Attorney General

Eric Holder Reportedly Pressed for FALN Inmates’ Clemency

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Attorney General nominee Eric Holder pressured pardon staffers in the Clinton administration’s Justice Department to change their stance and recommend clemency for members of two Puerto Rican nationalist groups, according to a newspaper report.

After Pardon Attorney Roger Adams objected to the request, Holder instructed him to draft an “options memo” that took a neutral stance on the issue, the Los Angeles Times reports. The newspaper spoke to Adams and other Justice Department staffers, and reviewed previously undisclosed documents supporting Adams’ contention.

“I remember this well, because it was such a big deal to consider clemency for a group of people convicted of such heinous crimes,” Adams told the Times. He said Holder wasn’t satisfied with his strong opposition, voiced in several internal memos and a draft report recommending denial.

Nick Shapiro, a spokesman for President-elect Obama, confirmed in a statement to the Los Angeles Times that Holder had sought the options memo. “Eric Holder carefully reviewed the FALN clemency request, weighed the positions of both sides, including law enforcement, and concluded that the sentences of up to 90 years imposed on these prisoners [were] disproportionate to other federal and state sentences,” he said. “President Clinton made the ultimate decision to commute these sentences, conditioned on the prisoners’ agreement to renounce violence and accept restrictions on their travel.”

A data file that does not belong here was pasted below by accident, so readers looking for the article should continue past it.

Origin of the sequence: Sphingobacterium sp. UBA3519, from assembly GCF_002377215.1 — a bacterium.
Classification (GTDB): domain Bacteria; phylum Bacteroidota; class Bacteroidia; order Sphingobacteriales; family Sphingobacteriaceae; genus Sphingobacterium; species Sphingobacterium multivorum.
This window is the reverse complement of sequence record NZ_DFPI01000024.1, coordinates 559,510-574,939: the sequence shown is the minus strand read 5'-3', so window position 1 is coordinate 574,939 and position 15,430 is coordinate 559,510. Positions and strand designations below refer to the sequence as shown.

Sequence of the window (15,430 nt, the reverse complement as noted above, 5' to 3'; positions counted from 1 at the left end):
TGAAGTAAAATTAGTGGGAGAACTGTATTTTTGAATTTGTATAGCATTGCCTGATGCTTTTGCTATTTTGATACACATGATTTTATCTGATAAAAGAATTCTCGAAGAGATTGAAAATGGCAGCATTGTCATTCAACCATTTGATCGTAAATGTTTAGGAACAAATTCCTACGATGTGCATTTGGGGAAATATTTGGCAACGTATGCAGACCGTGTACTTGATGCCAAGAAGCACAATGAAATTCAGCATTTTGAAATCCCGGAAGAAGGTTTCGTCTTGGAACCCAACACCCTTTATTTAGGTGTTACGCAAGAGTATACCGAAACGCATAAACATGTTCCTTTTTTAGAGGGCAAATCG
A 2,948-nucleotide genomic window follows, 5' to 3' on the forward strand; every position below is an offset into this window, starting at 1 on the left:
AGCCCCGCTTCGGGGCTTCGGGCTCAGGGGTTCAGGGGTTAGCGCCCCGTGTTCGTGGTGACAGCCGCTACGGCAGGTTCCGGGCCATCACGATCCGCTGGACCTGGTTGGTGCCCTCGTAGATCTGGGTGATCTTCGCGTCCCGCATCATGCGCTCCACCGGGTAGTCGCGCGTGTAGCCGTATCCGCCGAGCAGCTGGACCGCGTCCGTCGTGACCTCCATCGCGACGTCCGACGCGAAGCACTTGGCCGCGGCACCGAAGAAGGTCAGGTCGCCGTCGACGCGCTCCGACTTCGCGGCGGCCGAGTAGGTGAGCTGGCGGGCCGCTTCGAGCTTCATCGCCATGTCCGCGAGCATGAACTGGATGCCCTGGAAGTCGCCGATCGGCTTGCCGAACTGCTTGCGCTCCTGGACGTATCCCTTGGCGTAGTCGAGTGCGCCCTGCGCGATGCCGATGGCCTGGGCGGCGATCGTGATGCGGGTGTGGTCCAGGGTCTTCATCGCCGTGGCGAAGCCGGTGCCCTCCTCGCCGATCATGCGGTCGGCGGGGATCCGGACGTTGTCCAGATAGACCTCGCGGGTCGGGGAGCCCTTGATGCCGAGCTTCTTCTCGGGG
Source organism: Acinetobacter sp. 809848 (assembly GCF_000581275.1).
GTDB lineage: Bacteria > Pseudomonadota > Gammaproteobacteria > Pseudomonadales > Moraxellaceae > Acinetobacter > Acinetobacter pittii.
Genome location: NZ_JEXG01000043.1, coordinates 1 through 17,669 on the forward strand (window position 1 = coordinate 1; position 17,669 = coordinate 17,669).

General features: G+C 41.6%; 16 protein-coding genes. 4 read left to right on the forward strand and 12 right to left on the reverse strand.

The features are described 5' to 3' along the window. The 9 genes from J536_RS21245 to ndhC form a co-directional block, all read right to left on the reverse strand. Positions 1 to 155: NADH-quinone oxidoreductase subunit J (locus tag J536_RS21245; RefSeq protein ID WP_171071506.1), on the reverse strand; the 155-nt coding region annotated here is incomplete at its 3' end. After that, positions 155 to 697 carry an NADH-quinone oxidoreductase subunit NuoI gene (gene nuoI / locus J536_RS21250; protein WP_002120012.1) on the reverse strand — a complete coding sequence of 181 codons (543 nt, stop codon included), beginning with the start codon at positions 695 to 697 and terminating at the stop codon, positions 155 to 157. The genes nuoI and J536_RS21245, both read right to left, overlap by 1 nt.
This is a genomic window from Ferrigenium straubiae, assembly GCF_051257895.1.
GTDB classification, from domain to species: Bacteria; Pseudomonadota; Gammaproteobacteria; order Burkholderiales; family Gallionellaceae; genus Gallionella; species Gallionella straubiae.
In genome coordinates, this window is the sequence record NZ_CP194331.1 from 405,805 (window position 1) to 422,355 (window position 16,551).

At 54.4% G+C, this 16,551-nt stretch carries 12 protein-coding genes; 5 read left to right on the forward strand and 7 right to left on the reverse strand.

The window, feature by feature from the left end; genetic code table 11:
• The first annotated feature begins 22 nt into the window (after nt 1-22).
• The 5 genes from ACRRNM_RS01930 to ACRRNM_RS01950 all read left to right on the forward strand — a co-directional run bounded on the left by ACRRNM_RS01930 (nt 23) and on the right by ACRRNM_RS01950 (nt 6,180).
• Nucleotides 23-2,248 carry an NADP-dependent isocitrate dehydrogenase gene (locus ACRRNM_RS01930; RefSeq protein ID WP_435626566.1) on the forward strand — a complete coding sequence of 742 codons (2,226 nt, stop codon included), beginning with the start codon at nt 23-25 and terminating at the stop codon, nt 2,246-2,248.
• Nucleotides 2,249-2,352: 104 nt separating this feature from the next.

The options memo provided political cover for President Clinton, who could commute the 16 nationalists’ sentences without appearing to go against the Justice Department recommendation, Adams told the newspaper. The nationalists, members of FALN and Los Macheteros, had been convicted of bank robbery, possession of explosives and conspiracy. Most had served 19 years in prison.

Some opponents claimed the commutations were designed to boost Hispanic support for Hillary Clinton’s run for the Senate and Al Gore’s bid for the presidency.

Adams left the Justice Department in 2008 after an inspector general’s report claimed he made racist remarks, an allegation he denied.

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